Recent advances in school bus engine technology have created more environmental advantages. The U.S. Environmental Protection Agency (EPA) says heavy-duty trucks and buses will soon reduce particulates by 90 percent.
"Not only are school buses the safest form of transportation for our students, they are more efficient than ever," said Mike Murray, CEO of FirstGroup America, the nation's largest provider of school transportation. "By continuously investing in our fleet, adopting new technologies, exploring alternative fuels and enacting the right policies, we significantly reduce bus emissions."
Even the little things make a difference. Drivers are trained to adhere to a no-idling policy, which requires them to turn off idling buses after no more than five minutes, unless weather conditions make it unsafe. Drivers are also trained to keep tires inflated at the proper pressure and follow the most fuel-efficient route possible.
School bus manufacturers are also working to improve technology to meet progressively stringent emissions standards. For example, new school bus engines from IC Bus reduce particulate matter by 90 percent and nitrogen oxide by 50 percent compared to previous emissions standards. John McKinney, president of IC Bus, notes, "By next year, our engines will even further reduce emissions and be fully compliant to the 2010 standards."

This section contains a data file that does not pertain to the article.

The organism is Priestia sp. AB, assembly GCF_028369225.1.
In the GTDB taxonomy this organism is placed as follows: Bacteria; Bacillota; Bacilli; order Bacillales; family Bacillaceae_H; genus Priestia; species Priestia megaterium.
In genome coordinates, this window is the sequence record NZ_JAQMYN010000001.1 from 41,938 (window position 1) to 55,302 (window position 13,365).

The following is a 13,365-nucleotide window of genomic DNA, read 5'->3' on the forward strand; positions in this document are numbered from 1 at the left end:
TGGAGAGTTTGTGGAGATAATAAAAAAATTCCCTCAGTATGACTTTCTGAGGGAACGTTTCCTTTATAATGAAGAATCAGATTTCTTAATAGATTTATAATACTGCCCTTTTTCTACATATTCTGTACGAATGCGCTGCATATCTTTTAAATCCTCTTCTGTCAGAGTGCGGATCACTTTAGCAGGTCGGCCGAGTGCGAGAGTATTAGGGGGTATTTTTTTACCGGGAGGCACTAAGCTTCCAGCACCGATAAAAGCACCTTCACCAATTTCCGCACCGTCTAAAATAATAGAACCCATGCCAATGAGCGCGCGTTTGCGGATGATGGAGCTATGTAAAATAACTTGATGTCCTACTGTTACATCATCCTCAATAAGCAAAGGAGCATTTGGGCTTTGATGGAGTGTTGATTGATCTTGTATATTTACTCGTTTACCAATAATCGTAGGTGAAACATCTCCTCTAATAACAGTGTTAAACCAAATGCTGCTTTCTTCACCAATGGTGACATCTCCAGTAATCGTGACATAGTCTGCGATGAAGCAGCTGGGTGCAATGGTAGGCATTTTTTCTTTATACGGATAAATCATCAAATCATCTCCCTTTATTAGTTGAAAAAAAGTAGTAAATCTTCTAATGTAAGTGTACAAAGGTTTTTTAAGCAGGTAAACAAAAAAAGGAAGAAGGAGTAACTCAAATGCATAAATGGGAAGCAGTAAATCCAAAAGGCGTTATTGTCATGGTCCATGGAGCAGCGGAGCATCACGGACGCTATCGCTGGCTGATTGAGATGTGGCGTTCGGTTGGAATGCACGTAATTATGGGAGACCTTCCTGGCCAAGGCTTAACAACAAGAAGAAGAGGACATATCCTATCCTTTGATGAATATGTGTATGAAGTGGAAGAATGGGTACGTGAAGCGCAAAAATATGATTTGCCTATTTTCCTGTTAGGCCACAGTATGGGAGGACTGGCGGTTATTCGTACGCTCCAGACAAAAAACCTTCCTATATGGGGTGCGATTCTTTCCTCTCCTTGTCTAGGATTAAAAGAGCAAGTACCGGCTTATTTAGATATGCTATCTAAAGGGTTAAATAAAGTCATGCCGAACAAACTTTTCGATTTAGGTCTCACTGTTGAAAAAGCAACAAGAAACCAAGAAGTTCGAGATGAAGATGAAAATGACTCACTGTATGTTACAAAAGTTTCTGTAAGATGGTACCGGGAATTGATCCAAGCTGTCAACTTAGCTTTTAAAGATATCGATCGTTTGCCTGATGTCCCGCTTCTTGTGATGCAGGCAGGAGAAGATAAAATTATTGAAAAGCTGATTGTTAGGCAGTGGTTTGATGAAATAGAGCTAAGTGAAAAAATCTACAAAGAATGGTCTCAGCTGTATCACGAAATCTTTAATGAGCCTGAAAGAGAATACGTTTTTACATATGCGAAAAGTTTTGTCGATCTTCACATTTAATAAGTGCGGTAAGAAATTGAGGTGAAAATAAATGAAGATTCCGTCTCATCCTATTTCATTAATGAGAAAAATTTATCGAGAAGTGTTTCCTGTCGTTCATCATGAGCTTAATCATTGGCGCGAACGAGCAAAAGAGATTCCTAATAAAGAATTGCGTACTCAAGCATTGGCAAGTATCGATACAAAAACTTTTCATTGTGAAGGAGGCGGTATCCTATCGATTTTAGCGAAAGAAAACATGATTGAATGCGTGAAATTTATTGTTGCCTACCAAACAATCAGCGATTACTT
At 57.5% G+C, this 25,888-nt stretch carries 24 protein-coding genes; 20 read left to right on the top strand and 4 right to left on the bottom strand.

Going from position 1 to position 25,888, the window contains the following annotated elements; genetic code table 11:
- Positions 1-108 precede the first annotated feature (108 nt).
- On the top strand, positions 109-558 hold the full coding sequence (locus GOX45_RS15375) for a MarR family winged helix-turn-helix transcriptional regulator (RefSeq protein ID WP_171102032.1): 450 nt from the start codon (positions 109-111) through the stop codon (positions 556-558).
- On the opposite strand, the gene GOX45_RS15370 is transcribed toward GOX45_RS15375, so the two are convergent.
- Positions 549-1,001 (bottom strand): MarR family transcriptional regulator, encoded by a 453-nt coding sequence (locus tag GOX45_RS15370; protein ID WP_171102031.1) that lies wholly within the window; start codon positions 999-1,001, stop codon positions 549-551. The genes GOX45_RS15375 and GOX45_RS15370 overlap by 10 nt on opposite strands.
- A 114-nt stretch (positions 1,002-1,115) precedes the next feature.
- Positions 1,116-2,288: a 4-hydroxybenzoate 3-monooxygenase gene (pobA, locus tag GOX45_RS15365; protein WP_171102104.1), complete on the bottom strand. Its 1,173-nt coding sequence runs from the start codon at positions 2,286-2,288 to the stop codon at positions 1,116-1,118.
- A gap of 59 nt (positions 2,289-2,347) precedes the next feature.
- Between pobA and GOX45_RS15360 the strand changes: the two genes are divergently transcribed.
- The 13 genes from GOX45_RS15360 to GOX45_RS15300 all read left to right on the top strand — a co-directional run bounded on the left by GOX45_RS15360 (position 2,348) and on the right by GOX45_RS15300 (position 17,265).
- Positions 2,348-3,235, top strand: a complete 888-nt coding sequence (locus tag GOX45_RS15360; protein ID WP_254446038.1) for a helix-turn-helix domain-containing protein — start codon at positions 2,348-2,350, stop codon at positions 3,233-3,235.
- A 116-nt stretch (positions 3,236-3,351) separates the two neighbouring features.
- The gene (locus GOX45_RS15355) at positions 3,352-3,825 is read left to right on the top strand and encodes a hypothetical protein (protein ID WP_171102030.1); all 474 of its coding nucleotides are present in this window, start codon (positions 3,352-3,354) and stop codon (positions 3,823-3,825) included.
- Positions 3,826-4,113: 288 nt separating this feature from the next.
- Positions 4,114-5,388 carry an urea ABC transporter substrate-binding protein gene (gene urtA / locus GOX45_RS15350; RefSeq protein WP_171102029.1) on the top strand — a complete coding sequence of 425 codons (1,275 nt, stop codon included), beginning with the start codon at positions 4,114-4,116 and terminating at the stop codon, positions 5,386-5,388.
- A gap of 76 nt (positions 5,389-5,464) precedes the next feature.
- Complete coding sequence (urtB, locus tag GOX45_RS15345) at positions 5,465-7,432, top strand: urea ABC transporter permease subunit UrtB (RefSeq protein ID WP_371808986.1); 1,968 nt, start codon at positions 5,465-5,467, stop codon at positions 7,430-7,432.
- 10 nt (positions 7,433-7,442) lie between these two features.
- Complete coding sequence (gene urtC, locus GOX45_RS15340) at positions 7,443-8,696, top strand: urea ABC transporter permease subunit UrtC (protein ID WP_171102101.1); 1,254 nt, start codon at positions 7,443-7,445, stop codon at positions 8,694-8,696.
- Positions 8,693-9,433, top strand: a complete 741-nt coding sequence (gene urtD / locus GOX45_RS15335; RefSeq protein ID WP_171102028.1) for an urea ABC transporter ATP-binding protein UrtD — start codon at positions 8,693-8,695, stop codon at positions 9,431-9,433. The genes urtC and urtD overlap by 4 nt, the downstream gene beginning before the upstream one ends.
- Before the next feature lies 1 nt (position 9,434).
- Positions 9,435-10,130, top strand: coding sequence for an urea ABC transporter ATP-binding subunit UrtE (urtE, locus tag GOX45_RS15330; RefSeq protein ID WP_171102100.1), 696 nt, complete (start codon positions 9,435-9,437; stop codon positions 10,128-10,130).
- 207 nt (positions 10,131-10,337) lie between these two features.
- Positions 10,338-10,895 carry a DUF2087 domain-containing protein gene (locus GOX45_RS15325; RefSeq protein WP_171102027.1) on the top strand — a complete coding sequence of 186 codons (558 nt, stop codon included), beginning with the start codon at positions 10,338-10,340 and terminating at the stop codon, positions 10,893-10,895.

The school bus industry is doing more to reduce school bus emissions, including:
• Updating bus fleets with vehicles that research shows run 60 times cleaner than buses built before 1990;
• Retrofitting older buses with special exhaust filters to reduce diesel particulate matter by approximately 40 percent;
• Exploring the use of green technologies and alternative fuels, such as hybrid electric, biodiesel, propane or compressed natural gas;
• Keeping school buses at peak performance through rigorous preventative maintenance programs.
For more information, visit www.firststudentinc.com.
Each school bus on the road replaces approximately 36 passenger cars.